Pinball with velocity vector

• MHB
• WMDhamnekar

WMDhamnekar

MHB
Hi,

A pinball moving in a plane with velocity s bounces (in a purely elastic impact) from a baffle whose endpoints are p and q. What is the velocity vector after the bounce?

I don't understand how to answer this question? Any math help, hint or even correct answer will be accepted?

Use vectors addition and elastic collision concept that velocity along the baffle will remain unchanged and velocity perpendicular to baffle will get reversed.

You can always set up a coordinate with P as origin and Q= (0, 1). The velocity vector of this object can be written $(v_x, v_y)$ in that coordinate system. After an elastic collision with PQ, it's velocity vector is $(-v_x, v_y)$.

You can always set up a coordinate with P as origin and Q= (0, 1). The velocity vector of this object can be written $(v_x, v_y)$ in that coordinate system. After an elastic collision with PQ, it's velocity vector is $(-v_x, v_y)$.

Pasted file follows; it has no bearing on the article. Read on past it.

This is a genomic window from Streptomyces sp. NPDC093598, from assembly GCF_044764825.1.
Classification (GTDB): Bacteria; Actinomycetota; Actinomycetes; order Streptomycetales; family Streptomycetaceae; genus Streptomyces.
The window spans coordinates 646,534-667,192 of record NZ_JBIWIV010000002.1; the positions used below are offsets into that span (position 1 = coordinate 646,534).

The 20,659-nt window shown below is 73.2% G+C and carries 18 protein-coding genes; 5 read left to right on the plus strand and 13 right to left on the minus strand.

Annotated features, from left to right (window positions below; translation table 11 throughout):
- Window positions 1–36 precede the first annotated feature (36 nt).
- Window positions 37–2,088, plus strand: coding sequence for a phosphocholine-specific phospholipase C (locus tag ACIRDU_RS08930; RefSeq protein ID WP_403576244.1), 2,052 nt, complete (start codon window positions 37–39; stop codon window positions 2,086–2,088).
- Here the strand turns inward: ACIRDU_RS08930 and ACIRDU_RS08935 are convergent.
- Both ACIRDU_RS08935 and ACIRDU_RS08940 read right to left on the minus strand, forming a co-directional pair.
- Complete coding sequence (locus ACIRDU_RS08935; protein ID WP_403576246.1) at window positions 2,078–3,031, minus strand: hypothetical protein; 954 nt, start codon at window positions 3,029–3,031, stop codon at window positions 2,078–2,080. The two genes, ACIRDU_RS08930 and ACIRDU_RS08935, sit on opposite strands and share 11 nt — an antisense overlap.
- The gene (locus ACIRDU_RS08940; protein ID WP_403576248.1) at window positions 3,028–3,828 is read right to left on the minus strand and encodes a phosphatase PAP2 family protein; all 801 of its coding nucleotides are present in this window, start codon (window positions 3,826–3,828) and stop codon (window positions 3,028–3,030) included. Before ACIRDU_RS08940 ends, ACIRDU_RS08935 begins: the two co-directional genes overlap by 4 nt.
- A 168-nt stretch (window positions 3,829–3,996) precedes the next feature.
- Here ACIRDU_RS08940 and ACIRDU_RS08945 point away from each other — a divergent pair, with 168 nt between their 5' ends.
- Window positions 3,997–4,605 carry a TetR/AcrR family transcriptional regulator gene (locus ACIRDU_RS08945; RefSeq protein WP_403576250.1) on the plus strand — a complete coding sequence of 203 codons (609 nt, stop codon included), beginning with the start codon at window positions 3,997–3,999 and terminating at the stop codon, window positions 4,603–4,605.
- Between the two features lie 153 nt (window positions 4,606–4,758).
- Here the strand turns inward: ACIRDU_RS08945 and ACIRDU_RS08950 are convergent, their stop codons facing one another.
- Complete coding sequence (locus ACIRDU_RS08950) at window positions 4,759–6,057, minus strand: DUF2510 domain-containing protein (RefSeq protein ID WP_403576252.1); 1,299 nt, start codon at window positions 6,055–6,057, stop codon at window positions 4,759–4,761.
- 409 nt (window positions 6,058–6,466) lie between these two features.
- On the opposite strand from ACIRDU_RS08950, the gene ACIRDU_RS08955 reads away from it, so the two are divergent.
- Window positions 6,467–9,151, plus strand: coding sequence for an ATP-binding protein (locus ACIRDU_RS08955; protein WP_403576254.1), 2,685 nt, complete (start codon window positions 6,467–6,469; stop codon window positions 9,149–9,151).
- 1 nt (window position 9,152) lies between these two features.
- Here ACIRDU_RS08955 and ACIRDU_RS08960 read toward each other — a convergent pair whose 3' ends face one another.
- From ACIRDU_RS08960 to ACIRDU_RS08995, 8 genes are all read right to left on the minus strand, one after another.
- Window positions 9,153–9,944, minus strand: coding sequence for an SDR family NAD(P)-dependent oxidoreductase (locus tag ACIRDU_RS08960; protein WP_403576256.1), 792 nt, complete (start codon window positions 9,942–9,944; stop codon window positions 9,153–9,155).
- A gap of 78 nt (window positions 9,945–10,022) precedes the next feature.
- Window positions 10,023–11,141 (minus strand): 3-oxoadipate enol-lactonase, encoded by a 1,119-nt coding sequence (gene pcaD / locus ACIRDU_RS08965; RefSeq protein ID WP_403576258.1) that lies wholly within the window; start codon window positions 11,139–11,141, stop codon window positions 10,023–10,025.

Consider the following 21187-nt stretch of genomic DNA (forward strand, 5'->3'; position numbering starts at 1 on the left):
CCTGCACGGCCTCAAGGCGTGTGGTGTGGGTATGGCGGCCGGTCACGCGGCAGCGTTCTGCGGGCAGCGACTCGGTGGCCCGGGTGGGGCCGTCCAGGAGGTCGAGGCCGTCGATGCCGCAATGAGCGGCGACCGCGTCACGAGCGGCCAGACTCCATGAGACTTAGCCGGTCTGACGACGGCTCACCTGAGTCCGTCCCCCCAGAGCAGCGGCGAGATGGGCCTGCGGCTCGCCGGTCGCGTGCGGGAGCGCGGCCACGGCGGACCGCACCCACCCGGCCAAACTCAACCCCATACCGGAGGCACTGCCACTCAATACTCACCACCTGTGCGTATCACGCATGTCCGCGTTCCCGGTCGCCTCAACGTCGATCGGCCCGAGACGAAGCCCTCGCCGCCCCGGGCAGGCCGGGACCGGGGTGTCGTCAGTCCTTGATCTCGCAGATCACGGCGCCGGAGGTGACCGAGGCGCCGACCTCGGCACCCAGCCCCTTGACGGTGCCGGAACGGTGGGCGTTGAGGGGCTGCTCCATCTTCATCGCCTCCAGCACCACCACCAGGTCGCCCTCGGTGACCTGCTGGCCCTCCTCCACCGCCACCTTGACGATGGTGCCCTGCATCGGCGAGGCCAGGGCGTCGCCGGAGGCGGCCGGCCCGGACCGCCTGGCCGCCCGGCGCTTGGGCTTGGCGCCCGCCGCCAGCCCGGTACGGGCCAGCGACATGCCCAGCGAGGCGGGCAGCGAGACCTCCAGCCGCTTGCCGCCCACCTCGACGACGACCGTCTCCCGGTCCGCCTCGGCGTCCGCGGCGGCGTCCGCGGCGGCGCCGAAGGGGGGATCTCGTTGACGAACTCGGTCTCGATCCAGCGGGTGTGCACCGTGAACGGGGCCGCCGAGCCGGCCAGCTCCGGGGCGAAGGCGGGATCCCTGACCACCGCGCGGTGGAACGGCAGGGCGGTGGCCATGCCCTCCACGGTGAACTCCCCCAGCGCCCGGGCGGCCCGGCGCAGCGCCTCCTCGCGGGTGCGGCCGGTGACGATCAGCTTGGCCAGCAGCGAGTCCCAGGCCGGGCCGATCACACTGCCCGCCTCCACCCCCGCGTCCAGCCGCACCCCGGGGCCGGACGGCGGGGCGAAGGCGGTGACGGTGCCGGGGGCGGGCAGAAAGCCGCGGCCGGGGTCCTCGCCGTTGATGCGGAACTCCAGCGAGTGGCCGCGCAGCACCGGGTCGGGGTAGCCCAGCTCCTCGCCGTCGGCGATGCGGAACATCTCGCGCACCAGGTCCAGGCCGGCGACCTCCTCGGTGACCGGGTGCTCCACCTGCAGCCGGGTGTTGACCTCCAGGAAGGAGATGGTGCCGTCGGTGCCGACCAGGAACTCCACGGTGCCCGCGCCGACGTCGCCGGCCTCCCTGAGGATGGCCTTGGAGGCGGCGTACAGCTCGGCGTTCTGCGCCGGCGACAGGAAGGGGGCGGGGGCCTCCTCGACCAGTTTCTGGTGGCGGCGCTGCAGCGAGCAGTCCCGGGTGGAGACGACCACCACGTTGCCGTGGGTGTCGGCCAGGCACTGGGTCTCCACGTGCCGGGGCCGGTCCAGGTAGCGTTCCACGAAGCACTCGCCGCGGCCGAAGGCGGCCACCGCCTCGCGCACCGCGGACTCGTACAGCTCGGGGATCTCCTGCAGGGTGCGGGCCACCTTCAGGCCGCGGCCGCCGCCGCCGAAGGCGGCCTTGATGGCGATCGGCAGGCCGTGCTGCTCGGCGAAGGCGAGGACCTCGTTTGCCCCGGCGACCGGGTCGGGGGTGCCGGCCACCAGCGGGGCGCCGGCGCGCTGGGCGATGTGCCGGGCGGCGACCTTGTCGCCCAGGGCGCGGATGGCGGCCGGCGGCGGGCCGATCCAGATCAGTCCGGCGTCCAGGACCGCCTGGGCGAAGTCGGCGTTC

Hi,

Author has given the following answer to this question. Would you tell me how does the highlighted terms relate to velocity before and after the bounce?

A vector $u = u_x + u_y$ you can write a vector as a sum of its components.
$(s. \hat{u} )$ represents the magnitude of the component of vector s along baffle and if you multiply by unit vector $\hat{u}$ you get vector component of s along with the baffle similarly $(s. \hat{v})$ represents the magnitude of the component of vector s normal to baffle and again if you multiply by unit vector $\hat{v}$ you will get vector component of s normal to baffle.
For reflected ray normal gets reversed so the normal vector is expressed with the negative sign there.